Wellbeing in adults who had a brush with death
Hillemann, A. 2018. Wellbeing in adults who had a brush with death. PhD Thesis Canterbury Christ Church University Salomons Centre for Applied Psychology
Objectives: A Near-Death-Experience can be a lifechanging event initiating deep posttraumatic growth. Yet people can initially be left struggling with the internal changes and feel alienated from their life and social network. This study investigated whether Near-Death-Experiences also have an impact on people’s happiness, and if so, how long it lasts, and what kind of support they receive in making sense of the event.
Method: Six semi-structured interviews were conducted with people who had a Near-Death-Experience and the data was subjected to Interpretative Phenomenological Analysis.
Results: Five master-themes emerged: Sense of self, Attitude toward life and death, Effects of Near-Death-Experience, Relationship with others, and Experience of happiness.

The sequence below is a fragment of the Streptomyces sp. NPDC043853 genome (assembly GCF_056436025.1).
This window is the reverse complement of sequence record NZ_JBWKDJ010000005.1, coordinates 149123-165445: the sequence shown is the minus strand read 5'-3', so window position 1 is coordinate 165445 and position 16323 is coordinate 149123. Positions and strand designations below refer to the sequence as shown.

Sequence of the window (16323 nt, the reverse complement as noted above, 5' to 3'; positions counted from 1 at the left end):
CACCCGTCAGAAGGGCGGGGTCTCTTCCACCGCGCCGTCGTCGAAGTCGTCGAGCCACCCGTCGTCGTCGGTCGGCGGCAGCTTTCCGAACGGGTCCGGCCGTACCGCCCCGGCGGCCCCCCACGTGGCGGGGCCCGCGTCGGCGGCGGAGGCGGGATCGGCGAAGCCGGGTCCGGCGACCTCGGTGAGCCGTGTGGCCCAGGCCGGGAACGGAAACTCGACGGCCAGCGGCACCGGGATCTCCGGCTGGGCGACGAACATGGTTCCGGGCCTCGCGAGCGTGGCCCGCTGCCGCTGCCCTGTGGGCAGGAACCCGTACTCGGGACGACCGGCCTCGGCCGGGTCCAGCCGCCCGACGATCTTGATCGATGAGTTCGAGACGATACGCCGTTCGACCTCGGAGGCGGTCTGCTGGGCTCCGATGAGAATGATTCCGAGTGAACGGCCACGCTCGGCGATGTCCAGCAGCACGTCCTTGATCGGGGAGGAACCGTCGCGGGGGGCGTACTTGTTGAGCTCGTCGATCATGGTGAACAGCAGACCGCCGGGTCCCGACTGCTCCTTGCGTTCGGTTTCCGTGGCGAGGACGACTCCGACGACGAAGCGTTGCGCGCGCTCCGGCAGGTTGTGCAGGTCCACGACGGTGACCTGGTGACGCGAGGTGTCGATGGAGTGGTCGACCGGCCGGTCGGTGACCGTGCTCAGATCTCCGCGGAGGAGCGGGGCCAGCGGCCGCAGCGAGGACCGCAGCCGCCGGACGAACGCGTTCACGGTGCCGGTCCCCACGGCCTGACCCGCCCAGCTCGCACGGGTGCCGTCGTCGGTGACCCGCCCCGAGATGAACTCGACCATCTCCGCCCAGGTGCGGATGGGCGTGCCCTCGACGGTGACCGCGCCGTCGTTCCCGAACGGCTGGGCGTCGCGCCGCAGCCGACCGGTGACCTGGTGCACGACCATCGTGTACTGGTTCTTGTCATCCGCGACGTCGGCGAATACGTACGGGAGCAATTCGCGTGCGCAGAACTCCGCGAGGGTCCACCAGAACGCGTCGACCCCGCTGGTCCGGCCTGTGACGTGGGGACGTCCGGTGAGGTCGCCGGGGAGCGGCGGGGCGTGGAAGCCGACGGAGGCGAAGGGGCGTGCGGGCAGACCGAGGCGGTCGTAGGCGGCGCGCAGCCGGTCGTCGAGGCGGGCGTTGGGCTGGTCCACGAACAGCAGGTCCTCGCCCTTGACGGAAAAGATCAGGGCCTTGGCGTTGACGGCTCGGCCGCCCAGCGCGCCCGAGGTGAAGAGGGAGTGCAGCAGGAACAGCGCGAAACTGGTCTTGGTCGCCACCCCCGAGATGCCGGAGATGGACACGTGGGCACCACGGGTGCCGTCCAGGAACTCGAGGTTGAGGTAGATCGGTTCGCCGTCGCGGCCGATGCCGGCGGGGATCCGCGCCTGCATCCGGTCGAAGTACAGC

Conclusion: Almost all participants reported feeling less apprehensive towards death and simultaneously found a greater ability to embrace and appreciate life. Some gained new and profound internal insights that manifested in a renewed sense of self, stronger and more pronounced feelings of life purpose, and could reflect on the Near-Death-Experience as a precious gift. The majority of participants experienced a greater degree of happiness that gradually grew over time. This was largely located internally, which freed them from ‘the hedonic treadmill’ of pursuing it in the outside world. Stigma and a lack of awareness still represent a hurdle for connecting with others and accessing support. Clinical and research implications were discussed.
|Keywords||Near-death-experience; happiness; wellbeing; support; interpretative phenomenological analysis|
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|Publication process dates|
|Deposited||07 Nov 2018|
|Accepted author manuscript|
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